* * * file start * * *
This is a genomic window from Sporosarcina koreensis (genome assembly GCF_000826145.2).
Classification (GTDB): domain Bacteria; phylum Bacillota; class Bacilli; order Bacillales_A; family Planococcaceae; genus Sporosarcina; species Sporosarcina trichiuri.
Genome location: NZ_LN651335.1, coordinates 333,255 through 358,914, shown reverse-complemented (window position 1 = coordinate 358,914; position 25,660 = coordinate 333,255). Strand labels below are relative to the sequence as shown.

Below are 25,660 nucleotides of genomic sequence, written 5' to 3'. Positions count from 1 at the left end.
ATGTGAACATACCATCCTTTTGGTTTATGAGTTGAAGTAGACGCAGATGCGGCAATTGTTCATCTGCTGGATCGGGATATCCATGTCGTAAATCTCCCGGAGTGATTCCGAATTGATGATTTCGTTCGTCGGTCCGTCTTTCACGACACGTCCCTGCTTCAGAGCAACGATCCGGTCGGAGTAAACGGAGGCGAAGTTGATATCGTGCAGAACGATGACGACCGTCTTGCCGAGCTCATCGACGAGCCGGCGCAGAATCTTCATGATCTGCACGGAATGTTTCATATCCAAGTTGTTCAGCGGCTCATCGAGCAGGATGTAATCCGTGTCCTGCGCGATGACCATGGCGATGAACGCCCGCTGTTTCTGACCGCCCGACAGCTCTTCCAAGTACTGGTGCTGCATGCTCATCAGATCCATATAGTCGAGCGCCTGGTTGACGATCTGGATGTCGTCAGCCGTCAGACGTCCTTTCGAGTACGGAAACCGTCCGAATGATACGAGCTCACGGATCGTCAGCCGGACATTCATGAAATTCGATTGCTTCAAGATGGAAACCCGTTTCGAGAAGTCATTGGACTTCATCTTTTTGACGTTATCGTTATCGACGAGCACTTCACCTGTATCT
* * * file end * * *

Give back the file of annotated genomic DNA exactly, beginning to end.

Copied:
This is a genomic window from Sporosarcina koreensis (genome assembly GCF_000826145.2).
Classification (GTDB): domain Bacteria; phylum Bacillota; class Bacilli; order Bacillales_A; family Planococcaceae; genus Sporosarcina; species Sporosarcina trichiuri.
Genome location: NZ_LN651335.1, coordinates 333,255 through 358,914, shown reverse-complemented (window position 1 = coordinate 358,914; position 25,660 = coordinate 333,255). Strand labels below are relative to the sequence as shown.

Below are 25,660 nucleotides of genomic sequence, written 5' to 3'. Positions count from 1 at the left end.
ATGTGAACATACCATCCTTTTGGTTTATGAGTTGAAGTAGACGCAGATGCGGCAATTGTTCATCTGCTGGATCGGGATATCCATGTCGTAAATCTCCCGGAGTGATTCCGAATTGATGATTTCGTTCGTCGGTCCGTCTTTCACGACACGTCCCTGCTTCAGAGCAACGATCCGGTCGGAGTAAACGGAGGCGAAGTTGATATCGTGCAGAACGATGACGACCGTCTTGCCGAGCTCATCGACGAGCCGGCGCAGAATCTTCATGATCTGCACGGAATGTTTCATATCCAAGTTGTTCAGCGGCTCATCGAGCAGGATGTAATCCGTGTCCTGCGCGATGACCATGGCGATGAACGCCCGCTGTTTCTGACCGCCCGACAGCTCTTCCAAGTACTGGTGCTGCATGCTCATCAGATCCATATAGTCGAGCGCCTGGTTGACGATCTGGATGTCGTCAGCCGTCAGACGTCCTTTCGAGTACGGAAACCGTCCGAATGATACGAGCTCACGGATCGTCAGCCGGACATTCATGAAATTCGATTGCTTCAAGATGGAAACCCGTTTCGAGAAGTCATTGGACTTCATCTTTTTGACGTTATCGTTATCGACGAGCACTTCACCTGTATCT